Monday, January 16, 2006

Well, here we are. The weather forecast is reasonably good – “warm and blustery”; we can handle that. The CD is ready. We’re going to Strathardle today. Blogging should resume on Saturday or Sunday.

CD-making proved utterly easy, as is the way with computers. Either utterly easy or all afternoon cursing and swearing because it won’t do the simplest thing.

Alexander gave us the Oxford English Dictionary on CD-ROM a few Christmasses ago – that’s the whole, multi-volumned works. At first, we didn’t have a computer capable of running it with any ease, and when we got this one, it was the first thing I installed. It was sort of awesome to hold that little circle in my hand and think of the many feet of library shelf-space it represented, and the scholarship that produced it.

Similarly, yesterday. Decades of my husband's work and more than a million words, there in the palm of my hand. I made a second copy, and we’ll take it with us today.


The edging hasn’t quite reached the end of the bottom edge of the veil – I had hoped to achieve that before we left.

Looking at Kaffe’s pattern book has sort of persuaded me that stripes would be nice (to use my new Rowan yarns in a sweater for Alexander). The trouble is that Kaffe keeps saying, do it at random, and I find random extremely difficult. The only thing to do would be to plot it out in advance. Or, there’s a pattern in Glorious Knitting where he gives a complete sequence for “random” stripes – I could use that.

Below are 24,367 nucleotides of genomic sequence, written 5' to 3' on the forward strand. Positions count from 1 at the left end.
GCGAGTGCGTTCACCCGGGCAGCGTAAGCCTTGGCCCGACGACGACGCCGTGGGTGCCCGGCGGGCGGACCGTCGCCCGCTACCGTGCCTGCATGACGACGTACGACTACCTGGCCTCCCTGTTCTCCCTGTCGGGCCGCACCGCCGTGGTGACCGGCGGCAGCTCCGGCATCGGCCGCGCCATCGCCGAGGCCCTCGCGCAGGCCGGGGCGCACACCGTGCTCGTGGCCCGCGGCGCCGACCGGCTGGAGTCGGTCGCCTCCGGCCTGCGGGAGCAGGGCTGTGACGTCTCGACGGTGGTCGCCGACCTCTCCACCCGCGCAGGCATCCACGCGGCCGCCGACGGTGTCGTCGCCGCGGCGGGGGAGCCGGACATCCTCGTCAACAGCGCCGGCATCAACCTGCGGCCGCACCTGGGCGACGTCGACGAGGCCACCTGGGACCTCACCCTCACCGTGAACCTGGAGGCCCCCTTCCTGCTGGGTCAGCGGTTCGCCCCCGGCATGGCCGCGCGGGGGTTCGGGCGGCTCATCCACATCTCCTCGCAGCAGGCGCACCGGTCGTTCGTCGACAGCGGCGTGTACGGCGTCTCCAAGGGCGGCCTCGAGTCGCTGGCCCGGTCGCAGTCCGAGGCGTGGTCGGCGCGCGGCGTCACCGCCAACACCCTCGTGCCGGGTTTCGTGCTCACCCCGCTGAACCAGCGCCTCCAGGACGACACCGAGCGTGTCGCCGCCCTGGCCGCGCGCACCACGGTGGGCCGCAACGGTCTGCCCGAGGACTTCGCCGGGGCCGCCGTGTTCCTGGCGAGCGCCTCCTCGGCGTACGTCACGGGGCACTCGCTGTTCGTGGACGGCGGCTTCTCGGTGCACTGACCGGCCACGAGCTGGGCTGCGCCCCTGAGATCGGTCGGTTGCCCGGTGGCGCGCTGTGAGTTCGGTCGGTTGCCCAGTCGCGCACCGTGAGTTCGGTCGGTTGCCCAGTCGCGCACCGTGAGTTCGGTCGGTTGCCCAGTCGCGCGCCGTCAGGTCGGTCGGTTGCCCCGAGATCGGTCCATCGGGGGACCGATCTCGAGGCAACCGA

Swapna and I corresponded yesterday – see Comments – on the Domestic Life of the Elephant, prompted by yesterday’s picture. The topic is at least as far from the subject of her remarkable Blog, as it is from mine.

I got to worrying at Mass – there is nothing like religious observance for setting the mind free to roam – about how a baby elephant suckles. When I got home and looked at the picture again, it seemed as if it might just about be possible, given the slow-slung stomach of Mrs Elephant. But then Swapna gave me a link (in one of yesterday’s comments) to a website with some interesting Facts about the Elephant, and one of them is that a baby elephant suckles with its mouth, not its trunk, which sort of re-opens the question.

In every mammal I’ve ever met, suckling is comforting. Even with cows and horses and sheep and people like that, where both parties are standing up, the baby butts its head into the comfortable warmth of its mother’s flank. How do elephants manage? Does a mother elephant lie down? I need to know more.

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